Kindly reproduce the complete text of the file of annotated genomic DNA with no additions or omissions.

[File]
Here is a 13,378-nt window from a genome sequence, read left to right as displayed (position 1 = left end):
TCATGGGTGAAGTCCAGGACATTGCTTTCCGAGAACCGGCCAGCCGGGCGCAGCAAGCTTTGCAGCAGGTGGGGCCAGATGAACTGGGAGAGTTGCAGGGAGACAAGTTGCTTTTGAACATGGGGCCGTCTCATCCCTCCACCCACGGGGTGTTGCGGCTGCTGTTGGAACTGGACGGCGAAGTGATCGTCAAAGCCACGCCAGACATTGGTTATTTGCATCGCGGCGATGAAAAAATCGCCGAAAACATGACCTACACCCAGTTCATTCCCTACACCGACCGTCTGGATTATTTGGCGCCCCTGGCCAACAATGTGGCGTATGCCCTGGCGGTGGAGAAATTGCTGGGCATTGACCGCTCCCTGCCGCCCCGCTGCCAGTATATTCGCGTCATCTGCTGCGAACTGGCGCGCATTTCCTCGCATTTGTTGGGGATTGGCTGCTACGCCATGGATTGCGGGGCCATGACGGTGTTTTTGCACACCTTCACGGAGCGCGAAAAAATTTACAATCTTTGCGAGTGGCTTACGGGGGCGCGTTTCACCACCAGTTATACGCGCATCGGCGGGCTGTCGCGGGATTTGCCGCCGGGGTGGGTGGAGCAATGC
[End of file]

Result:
Here is a 13,378-nt window from a genome sequence, read left to right as displayed (position 1 = left end):
TCATGGGTGAAGTCCAGGACATTGCTTTCCGAGAACCGGCCAGCCGGGCGCAGCAAGCTTTGCAGCAGGTGGGGCCAGATGAACTGGGAGAGTTGCAGGGAGACAAGTTGCTTTTGAACATGGGGCCGTCTCATCCCTCCACCCACGGGGTGTTGCGGCTGCTGTTGGAACTGGACGGCGAAGTGATCGTCAAAGCCACGCCAGACATTGGTTATTTGCATCGCGGCGATGAAAAAATCGCCGAAAACATGACCTACACCCAGTTCATTCCCTACACCGACCGTCTGGATTATTTGGCGCCCCTGGCCAACAATGTGGCGTATGCCCTGGCGGTGGAGAAATTGCTGGGCATTGACCGCTCCCTGCCGCCCCGCTGCCAGTATATTCGCGTCATCTGCTGCGAACTGGCGCGCATTTCCTCGCATTTGTTGGGGATTGGCTGCTACGCCATGGATTGCGGGGCCATGACGGTGTTTTTGCACACCTTCACGGAGCGCGAAAAAATTTACAATCTTTGCGAGTGGCTTACGGGGGCGCGTTTCACCACCAGTTATACGCGCATCGGCGGGCTGTCGCGGGATTTGCCGCCGGGGTGGGTGGAGCAATGC